A short position is a liability on your books, as the borrowed asset has to be returned to the owner. The return is then the percentage return of that liability. Assume that the shorted asset at initial time $t_0$ has price $p(t_0)$. The initial liability is then $p(t_0)$. At a future time $t$ the liability is $p(t)$. The return at time $t$ is hence $$r(t,... 4 Consider these two simple portfolios: Portfolio 1 returns -10% in month 1 and 10% in month 2. Average arithmetic return is zero, and cumulative return is (1-10\%)(1+10\%)=0.99. Portfolio 2 returns -50% in month 2 and 50% in month 2. Average arithmetic return is still zero, but cumulative return is (1-50\%)(1+50\%)=0.75, a much lower terminal value! In ... 4 Since you're looking to summarize the performance of a monthly return series in a single number, it is best to compute the annualized return. This is the standard used in the investment management industry. You could also compare your portfolio returns with that of an industry benchmark like S&P 500 on an annualized basis. Assuming your returns are in ... 4 I don't know that there is a "standard-solution crystalized in the community," but there are alternatives. The ones that I prefer are Omega, Sortino, and Kappa. All three of these ratios, unlike Sharpe, do not assume normally distributed returns. Omega Ratio: This is the probability-weighted ratio of gains versus losses for a given minimum acceptable ... 3 There is no universally accepted answer for the main problem here which is the denominator for the return calculation is zero or near zero. There are a few common solutions to this issue. The most simple solution is to use the total portfolio notional as the divisor for the PnL. This can be considered the PnL contribution of that long/short sub-portfolio ... 3 Martijn Cremers and Antti Petajisto have a series of papers using the concept of "Active Share," a new measure of active portfolio management which represents the share of portfolio holdings that differ from the benchmark index holdings, to evaluate mutual fund managers. They find that the most active stock pickers have outperformed their benchmark indices ... 3 I think you need to exactly define which ratio you are talking about. For example the ex-post Sharpe ratio's components are all well known. You have your realized returns, risk free returns (or whatever other benchmark you define your excess returns against) and realized volatility of returns. For realized asset returns you should not use log returns but ... 3 The PerformanceAnalytics library reflects several years worth of development by Brian Peterson and Peter Carl, as well as multiple collaborators. It is fairly widely used, tested and debugged. Basic software engineering practices suggest that you should strive to re-use it if possible. Options for that include accessing a remote R instance via RServe (... 3 Perhaps check out Poti and Levich (2009), or in a different setting but from one of the same authors, Poti and Wang (2010) "The coskewness puzzle" in JBF. They directly address the issue of what level of SR is plausible. 3 Pardon the lack of an actual link, and the formatting, but in footnote 6 of "Alpha is Volatility times IC times Score", Grinold, Richard C., Journal of Portfolio Management, Summer 1994 v20 n4 p9(8), Grinold suggests that "a truly outstanding manager" might have an information ratio of 1.33: (6) A rough guideline for determining the required IC comes from ... 3 In Quant Finance we start with the assumption that (until shown otherwise) no one can outperform a simple, passive benchmark. Such a benchmark might be for example the S&P 500 index leveraged up or down by borrowing/lending. To calculate your alpha we would obtain your monthly returns [actually excess returns r-r_f] for the past N months and regress ... 3 As @Alex C had pointed out, the CAPM and subsequently Jensen were probably the original motivations of the term \alpha. Bear in mind that \alpha and \beta are conventional notation for coefficients in a linear regression model, and quite easily as that, we can understand the intuition by thinking of this as an explanatory linear model of portfolio ... 3 For a single period return, the squared value of that return approximates variance (i.e., the absolute value approximates the standard deviation). Standard deviation is defined thus:$$\sigma_X = \sqrt\frac{\Sigma_1^N\mathbb{E}[X-\mu_x]^2}{N} For a non-drifting process, $\mu_x = 0$. Also, in our scenario, $X = (r_a - r_m)$ and $N = 1$. Therefore, an ...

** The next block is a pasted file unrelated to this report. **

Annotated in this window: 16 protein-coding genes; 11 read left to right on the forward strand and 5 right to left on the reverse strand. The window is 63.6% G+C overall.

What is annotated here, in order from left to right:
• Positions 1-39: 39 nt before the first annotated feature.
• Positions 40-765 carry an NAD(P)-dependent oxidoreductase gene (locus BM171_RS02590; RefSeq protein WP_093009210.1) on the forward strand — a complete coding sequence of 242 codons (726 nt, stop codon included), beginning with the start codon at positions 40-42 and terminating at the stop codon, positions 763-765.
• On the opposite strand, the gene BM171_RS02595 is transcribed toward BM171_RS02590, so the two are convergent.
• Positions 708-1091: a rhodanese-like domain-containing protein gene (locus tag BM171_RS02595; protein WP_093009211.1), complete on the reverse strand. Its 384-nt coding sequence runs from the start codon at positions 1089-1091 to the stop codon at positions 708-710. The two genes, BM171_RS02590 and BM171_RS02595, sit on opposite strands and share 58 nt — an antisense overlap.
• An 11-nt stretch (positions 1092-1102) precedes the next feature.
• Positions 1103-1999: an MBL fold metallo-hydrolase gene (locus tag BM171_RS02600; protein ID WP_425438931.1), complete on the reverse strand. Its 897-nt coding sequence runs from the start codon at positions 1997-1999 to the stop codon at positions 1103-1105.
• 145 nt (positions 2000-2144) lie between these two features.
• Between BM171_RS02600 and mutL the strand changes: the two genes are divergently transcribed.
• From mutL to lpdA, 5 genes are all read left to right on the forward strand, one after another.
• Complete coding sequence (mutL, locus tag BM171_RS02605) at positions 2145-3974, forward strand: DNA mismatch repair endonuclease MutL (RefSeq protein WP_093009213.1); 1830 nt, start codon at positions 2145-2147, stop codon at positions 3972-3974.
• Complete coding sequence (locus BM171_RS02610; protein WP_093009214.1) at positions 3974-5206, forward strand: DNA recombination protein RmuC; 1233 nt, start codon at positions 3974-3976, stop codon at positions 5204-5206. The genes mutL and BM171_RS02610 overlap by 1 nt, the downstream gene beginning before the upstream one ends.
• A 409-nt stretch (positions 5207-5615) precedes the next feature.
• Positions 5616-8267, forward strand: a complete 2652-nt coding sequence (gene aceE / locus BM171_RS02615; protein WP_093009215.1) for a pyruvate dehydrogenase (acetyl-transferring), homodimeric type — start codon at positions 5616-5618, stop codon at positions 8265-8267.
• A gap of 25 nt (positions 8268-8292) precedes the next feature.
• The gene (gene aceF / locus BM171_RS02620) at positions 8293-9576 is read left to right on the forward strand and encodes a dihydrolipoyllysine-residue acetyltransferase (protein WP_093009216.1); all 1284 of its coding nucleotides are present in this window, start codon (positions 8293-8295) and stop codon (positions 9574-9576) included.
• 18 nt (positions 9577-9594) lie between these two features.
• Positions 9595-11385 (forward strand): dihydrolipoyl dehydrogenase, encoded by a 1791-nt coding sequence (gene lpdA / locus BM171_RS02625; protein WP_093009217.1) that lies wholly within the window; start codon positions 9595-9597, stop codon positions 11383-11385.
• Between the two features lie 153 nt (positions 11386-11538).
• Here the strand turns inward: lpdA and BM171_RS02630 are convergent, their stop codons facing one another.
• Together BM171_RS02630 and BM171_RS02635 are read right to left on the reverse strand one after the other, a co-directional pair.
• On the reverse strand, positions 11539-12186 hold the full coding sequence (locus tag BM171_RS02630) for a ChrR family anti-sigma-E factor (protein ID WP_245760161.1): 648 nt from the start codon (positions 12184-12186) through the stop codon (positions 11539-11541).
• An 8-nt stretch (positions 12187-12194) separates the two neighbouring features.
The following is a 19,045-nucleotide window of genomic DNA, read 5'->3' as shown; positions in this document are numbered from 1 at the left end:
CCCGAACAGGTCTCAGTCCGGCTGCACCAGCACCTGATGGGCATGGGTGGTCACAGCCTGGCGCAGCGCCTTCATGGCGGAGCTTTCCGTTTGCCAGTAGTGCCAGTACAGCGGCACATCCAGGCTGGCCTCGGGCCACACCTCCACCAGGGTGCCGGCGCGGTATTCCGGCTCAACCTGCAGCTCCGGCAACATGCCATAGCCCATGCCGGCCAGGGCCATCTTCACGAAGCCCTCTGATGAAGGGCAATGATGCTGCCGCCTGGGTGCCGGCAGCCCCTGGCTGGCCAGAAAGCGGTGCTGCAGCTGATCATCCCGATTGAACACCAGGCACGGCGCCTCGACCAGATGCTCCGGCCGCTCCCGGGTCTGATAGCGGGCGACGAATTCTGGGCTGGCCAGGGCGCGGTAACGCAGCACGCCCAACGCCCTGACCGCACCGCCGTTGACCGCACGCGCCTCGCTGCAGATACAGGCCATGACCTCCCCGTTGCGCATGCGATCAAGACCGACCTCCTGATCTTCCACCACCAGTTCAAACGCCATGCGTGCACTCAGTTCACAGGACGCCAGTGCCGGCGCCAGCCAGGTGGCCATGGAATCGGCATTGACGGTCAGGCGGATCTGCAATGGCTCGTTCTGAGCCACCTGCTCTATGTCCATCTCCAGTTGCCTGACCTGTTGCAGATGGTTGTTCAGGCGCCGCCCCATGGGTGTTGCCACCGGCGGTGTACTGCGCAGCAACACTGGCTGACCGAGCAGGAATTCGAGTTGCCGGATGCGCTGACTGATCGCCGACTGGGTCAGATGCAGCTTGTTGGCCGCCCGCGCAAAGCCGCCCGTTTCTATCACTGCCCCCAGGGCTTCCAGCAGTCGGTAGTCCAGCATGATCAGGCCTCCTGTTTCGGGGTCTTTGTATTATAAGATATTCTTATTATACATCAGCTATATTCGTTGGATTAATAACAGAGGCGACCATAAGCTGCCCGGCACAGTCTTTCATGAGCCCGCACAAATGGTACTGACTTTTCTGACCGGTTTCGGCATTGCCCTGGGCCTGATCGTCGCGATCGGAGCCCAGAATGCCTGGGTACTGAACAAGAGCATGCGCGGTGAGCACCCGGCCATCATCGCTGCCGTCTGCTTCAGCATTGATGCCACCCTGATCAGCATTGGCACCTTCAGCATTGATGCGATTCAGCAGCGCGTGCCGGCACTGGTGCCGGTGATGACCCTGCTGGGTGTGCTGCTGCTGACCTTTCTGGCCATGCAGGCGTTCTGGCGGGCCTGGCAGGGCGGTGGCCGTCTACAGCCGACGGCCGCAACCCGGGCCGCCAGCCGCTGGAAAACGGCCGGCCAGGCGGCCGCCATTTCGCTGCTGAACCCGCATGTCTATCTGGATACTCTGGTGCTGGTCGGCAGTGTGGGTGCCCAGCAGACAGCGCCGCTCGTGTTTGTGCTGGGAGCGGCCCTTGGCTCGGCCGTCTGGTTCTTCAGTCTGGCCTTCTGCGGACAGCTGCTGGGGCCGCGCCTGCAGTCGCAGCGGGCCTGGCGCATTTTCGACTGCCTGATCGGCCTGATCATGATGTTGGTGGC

3